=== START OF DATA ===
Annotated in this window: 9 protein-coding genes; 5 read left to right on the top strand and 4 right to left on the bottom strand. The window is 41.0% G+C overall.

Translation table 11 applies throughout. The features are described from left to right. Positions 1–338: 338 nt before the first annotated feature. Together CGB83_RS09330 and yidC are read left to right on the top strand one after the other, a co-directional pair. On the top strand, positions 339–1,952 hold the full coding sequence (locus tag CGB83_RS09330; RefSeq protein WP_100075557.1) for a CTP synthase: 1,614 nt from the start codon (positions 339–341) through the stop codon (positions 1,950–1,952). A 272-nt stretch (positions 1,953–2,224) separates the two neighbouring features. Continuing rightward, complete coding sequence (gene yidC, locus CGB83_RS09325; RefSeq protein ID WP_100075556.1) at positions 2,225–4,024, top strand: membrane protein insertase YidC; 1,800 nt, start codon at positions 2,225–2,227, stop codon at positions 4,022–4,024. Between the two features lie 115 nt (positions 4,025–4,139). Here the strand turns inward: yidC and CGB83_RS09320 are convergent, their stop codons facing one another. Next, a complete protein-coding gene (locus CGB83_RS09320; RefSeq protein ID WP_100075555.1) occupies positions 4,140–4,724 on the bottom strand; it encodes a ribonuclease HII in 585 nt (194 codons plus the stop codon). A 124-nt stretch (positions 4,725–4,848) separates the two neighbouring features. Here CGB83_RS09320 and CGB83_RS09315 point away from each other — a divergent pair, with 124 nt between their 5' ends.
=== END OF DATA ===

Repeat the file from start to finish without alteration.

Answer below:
Annotated in this window: 9 protein-coding genes; 5 read left to right on the top strand and 4 right to left on the bottom strand. The window is 41.0% G+C overall.

Translation table 11 applies throughout. The features are described from left to right. Positions 1–338: 338 nt before the first annotated feature. Together CGB83_RS09330 and yidC are read left to right on the top strand one after the other, a co-directional pair. On the top strand, positions 339–1,952 hold the full coding sequence (locus tag CGB83_RS09330; RefSeq protein WP_100075557.1) for a CTP synthase: 1,614 nt from the start codon (positions 339–341) through the stop codon (positions 1,950–1,952). A 272-nt stretch (positions 1,953–2,224) separates the two neighbouring features. Continuing rightward, complete coding sequence (gene yidC, locus CGB83_RS09325; RefSeq protein ID WP_100075556.1) at positions 2,225–4,024, top strand: membrane protein insertase YidC; 1,800 nt, start codon at positions 2,225–2,227, stop codon at positions 4,022–4,024. Between the two features lie 115 nt (positions 4,025–4,139). Here the strand turns inward: yidC and CGB83_RS09320 are convergent, their stop codons facing one another. Next, a complete protein-coding gene (locus CGB83_RS09320; RefSeq protein ID WP_100075555.1) occupies positions 4,140–4,724 on the bottom strand; it encodes a ribonuclease HII in 585 nt (194 codons plus the stop codon). A 124-nt stretch (positions 4,725–4,848) separates the two neighbouring features. Here CGB83_RS09320 and CGB83_RS09315 point away from each other — a divergent pair, with 124 nt between their 5' ends.